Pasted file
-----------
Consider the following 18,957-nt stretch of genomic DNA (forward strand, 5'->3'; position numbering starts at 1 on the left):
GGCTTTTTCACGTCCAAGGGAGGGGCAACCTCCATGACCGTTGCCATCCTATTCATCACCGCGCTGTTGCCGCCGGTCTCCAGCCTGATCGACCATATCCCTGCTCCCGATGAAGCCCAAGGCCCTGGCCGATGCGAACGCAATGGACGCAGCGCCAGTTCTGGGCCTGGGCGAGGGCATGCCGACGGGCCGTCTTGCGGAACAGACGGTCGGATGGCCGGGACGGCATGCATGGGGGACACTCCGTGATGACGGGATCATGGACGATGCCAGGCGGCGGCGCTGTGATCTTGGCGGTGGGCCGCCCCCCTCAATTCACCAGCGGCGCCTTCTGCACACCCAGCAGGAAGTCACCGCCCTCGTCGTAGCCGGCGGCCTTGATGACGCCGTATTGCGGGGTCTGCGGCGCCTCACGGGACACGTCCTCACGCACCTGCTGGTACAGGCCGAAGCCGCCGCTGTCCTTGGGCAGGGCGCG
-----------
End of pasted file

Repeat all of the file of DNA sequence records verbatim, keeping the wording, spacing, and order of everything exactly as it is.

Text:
Consider the following 18,957-nt stretch of genomic DNA (forward strand, 5'->3'; position numbering starts at 1 on the left):
GGCTTTTTCACGTCCAAGGGAGGGGCAACCTCCATGACCGTTGCCATCCTATTCATCACCGCGCTGTTGCCGCCGGTCTCCAGCCTGATCGACCATATCCCTGCTCCCGATGAAGCCCAAGGCCCTGGCCGATGCGAACGCAATGGACGCAGCGCCAGTTCTGGGCCTGGGCGAGGGCATGCCGACGGGCCGTCTTGCGGAACAGACGGTCGGATGGCCGGGACGGCATGCATGGGGGACACTCCGTGATGACGGGATCATGGACGATGCCAGGCGGCGGCGCTGTGATCTTGGCGGTGGGCCGCCCCCCTCAATTCACCAGCGGCGCCTTCTGCACACCCAGCAGGAAGTCACCGCCCTCGTCGTAGCCGGCGGCCTTGATGACGCCGTATTGCGGGGTCTGCGGCGCCTCACGGGACACGTCCTCACGCACCTGCTGGTACAGGCCGAAGCCGCCGCTGTCCTTGGGCAGGGCGCG